UTI in Men
A urinary tract infection (UTI) is a type of infection that occurs in the kidneys, ureters, bladder, or urethra. While men do get urinary tract infections, a woman is more likely to have a UTI. In men, the condition is often the result of an obstruction, such as a kidney stone or an enlarged prostate. A medical procedure involving a catheter can also cause it. In older men, such infections are frequently associated with acute bacterial prostatitis.
A urinary tract infection (UTI) is an infection that occurs anywhere in the urinary tract. Your urinary tract includes the:
The urinary tract organs collect, store, and release urine from your body. Although in men, UTIs are not as common as in women, they can be serious when they occur. In addition, men who get these infections usually have them again.
In men, a UTI is often a result of an obstruction, such as a kidney stone or an enlarged prostate. A medical procedure involving a catheter can also cause a UTI.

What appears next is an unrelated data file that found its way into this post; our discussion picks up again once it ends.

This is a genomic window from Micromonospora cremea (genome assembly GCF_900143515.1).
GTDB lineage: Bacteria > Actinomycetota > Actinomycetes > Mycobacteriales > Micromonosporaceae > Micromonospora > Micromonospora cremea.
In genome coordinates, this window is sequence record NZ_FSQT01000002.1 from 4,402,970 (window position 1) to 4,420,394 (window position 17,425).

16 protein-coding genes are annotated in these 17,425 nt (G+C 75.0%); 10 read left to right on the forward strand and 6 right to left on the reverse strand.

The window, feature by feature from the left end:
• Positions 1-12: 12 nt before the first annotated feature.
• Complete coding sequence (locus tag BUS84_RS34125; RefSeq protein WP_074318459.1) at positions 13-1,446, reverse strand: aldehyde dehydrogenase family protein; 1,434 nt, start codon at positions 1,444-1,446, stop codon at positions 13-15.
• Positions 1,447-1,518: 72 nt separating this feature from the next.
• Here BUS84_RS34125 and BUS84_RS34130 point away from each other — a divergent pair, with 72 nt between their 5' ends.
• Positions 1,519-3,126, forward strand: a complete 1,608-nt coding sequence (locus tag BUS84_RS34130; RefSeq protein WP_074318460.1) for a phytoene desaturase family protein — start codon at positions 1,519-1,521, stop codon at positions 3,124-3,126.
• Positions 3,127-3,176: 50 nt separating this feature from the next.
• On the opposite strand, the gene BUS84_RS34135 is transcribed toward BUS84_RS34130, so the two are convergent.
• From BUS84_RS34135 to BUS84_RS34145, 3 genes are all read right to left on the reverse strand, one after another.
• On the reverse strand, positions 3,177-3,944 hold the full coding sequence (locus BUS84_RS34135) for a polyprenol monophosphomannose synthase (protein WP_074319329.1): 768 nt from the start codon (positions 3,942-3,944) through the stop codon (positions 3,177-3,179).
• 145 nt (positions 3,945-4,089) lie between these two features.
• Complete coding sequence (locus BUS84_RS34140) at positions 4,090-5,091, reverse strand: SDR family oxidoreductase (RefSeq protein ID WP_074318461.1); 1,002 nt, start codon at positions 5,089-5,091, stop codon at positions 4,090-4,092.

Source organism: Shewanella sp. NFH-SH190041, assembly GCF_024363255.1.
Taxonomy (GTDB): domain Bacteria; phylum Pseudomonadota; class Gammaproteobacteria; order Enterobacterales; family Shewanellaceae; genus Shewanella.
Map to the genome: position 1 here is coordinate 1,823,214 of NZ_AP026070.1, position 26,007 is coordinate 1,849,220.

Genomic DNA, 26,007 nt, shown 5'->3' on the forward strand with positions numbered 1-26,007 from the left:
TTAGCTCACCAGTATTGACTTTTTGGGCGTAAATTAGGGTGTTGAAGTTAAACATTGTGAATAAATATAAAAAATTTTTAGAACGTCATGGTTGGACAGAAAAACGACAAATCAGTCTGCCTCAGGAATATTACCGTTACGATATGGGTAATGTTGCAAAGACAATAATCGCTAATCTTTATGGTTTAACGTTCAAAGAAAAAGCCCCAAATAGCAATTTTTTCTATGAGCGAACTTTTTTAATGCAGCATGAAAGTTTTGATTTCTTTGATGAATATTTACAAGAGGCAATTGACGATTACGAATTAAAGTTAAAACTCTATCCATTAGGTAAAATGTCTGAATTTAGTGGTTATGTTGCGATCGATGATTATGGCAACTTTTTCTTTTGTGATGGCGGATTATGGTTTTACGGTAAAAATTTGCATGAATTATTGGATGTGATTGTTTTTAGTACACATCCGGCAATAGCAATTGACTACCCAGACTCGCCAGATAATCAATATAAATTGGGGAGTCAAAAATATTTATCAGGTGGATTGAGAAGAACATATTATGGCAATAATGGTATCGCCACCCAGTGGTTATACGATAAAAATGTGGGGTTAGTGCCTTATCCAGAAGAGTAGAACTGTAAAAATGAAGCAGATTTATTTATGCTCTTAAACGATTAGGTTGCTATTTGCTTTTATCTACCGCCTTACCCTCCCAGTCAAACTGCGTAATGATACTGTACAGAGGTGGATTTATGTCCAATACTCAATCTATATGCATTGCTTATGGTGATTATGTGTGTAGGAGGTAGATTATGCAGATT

Microorganisms called chlamydia and mycoplasma may also cause a urinary tract infection. However, these infections tend to remain limited to the urethra and reproductive system. Chlamydia and mycoplasma may be sexually transmitted, and both partners should be treated.
The first step in treating a man with a UTI is to identify the infecting organism and the drugs to which it is sensitive. Doctors usually recommend lengthier therapy in men than in women in order to prevent infections of the prostate gland.
Prostate infections (chronic bacterial prostatitis) are harder to cure because antibiotics are unable to penetrate infected prostate tissue effectively. For this reason, men with prostatitis often need long-term treatment with a carefully selected antibiotic. UTIs in older men are frequently associated with acute bacterial prostatitis, which can have serious consequences if not treated right away.
A man with a URI should not take his wife's pills for the infection. Men should get treatment that fits their specific needs.